Mya Care Blogger 06 May 2022

Medically Reviewed by Dr. Sony Sherpa (MBBS) - May 06, 2022

What Is A Food Allergy?

A food allergy occurs when your child has a bad reaction to certain food. The immune system incorrectly recognizes substances in the food as something dangerous and reacts to it. Even though they have the same signs and symptoms, food allergy is different from food intolerance, which does not involve the immune system.

The majority of the food allergies in children are caused by peanuts, fish, shellfish, tree nuts, soy, wheat, eggs, and milk, of which the first four cause the most severe reaction. Food allergies affect 5% of children under the age of five.

Your child’s immune system releases chemicals known as histamines when exposed to allergy-causing foods. Histamines then reach various parts of the body through the bloodstream to cause symptoms. (1)

What Does A Food Allergy Look Like?

Allergic reactions to food may be mild or severe.

It generally begins as a runny nose, tingling in the lips and tongue, or an itchy rash. Other symptoms include belly pain, diarrhea, vomiting, nausea, cough, wheezing, hoarse voice, or tightness in the throat.

In the most severe and potentially life-threatening form, known as anaphylaxis, symptoms begin abruptly. This can involve multiple body systems causing difficulty in breathing, a drop in the blood pressure, swollen lips, and may even cause your child to faint. (1)

How Are Food Allergies Diagnosed?

Sometimes it is easy to figure out that your kid has a food allergy. For instance, hives or belly pain after eating peanuts. Other times it may be a bit puzzling. Because most foods have more than one ingredient, it is difficult to figure out the cause of allergy.

It is important to diagnose the cause of food allergy as the only treatment is to avoid the food that causes the symptoms. Your child’s pediatrician will make the diagnosis based on a thorough medical history and physical examination. To make an exact diagnosis of the cause of food allergy, allergy testing is required.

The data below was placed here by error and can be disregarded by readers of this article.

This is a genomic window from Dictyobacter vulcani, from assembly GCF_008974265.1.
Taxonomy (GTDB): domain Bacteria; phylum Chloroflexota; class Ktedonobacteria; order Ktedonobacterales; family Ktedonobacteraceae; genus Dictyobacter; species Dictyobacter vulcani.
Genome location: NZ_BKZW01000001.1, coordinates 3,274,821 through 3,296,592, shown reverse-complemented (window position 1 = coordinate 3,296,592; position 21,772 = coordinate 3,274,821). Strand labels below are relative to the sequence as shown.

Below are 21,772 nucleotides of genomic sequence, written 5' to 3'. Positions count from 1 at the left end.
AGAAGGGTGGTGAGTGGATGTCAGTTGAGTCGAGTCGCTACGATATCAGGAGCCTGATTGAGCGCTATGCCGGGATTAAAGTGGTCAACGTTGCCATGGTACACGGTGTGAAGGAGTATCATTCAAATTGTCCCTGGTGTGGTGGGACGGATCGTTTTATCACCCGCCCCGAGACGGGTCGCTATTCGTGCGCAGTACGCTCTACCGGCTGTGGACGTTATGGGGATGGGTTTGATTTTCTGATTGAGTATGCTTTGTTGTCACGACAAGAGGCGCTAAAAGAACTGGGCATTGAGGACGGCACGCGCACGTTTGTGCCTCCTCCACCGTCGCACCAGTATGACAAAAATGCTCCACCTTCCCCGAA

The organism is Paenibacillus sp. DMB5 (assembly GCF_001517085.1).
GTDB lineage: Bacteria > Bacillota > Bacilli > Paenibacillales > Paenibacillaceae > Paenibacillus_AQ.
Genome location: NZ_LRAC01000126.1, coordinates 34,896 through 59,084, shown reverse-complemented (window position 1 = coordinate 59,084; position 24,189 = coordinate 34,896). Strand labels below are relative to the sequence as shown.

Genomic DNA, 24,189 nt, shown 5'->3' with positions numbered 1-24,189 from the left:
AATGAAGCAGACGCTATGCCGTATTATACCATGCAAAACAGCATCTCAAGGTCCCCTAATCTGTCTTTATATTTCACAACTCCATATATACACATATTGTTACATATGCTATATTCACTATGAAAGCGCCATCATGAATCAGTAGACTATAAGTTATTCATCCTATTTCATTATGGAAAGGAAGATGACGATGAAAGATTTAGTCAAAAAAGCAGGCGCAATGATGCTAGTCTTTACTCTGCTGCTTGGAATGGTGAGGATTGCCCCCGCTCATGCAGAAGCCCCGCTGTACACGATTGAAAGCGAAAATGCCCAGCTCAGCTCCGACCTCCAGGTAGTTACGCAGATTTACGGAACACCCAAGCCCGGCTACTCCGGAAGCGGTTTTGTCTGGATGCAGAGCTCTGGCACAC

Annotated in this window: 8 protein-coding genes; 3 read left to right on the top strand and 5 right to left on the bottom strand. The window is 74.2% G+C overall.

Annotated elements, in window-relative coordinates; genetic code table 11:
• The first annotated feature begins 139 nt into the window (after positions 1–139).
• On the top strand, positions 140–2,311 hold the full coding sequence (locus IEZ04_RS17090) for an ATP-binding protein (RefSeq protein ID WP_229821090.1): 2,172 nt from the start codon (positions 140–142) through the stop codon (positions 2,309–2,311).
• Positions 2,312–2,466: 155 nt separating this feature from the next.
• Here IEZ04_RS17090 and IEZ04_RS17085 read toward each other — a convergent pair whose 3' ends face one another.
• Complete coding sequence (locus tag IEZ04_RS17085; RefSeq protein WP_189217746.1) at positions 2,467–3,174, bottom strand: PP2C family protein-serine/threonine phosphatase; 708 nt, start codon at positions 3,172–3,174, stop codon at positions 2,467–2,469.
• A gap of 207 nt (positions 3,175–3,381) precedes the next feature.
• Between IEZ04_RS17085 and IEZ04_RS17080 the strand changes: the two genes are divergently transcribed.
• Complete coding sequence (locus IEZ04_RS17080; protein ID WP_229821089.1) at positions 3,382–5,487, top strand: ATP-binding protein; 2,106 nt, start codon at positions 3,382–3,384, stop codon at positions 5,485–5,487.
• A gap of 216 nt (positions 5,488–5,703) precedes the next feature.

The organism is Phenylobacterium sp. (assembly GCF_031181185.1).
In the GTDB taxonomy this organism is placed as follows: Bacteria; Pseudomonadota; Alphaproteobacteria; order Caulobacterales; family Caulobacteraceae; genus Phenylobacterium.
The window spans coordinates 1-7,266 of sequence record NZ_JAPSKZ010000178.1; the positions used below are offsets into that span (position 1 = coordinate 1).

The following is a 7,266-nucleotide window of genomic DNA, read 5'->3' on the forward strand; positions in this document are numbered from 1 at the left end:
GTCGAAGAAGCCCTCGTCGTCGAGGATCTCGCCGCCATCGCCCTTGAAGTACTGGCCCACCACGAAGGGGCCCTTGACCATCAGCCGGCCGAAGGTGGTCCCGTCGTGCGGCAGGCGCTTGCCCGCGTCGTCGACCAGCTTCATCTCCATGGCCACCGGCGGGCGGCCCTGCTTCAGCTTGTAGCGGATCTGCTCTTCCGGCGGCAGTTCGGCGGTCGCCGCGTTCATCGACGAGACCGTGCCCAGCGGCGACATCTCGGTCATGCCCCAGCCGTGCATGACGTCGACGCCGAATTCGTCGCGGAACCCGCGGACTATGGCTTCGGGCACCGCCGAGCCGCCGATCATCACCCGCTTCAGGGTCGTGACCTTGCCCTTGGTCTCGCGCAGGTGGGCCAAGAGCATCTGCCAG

How Is Food Allergy Testing Done?

Allergists, the doctors who specialize in treating allergies, may recommend allergy tests to determine the culprit behind your kid’s food allergy. When done properly, food allergy tests are reliable and can rule out or rule in food allergies. It is important to remember these are different from food intolerance testing.

Some commonly performed food sensitivity tests for kids are:

  • Skin test
  • Blood test
  • Oral food challenge
  • Elimination diet

Let’s see how each of these allergy tests for kids is performed. (2,3)

Skin Test

There are two important skin tests for allergy: skin prick test and skin patch test.

So, what is a skin prick test?

The skin prick test, also termed a scratch or puncture test, is a procedure that involves placing tiny bits of suspected food on the skin of your kid’s forearm. The doctor then pricks the skin through the food, allowing the allergens to enter the body.

If your kid is allergic to any food, tiny red raised bumps appear on the skin where the food was placed. Reaction to a skin test typically develops within 15 minutes. This test is generally well-tolerated but must be performed under the supervision of an allergist.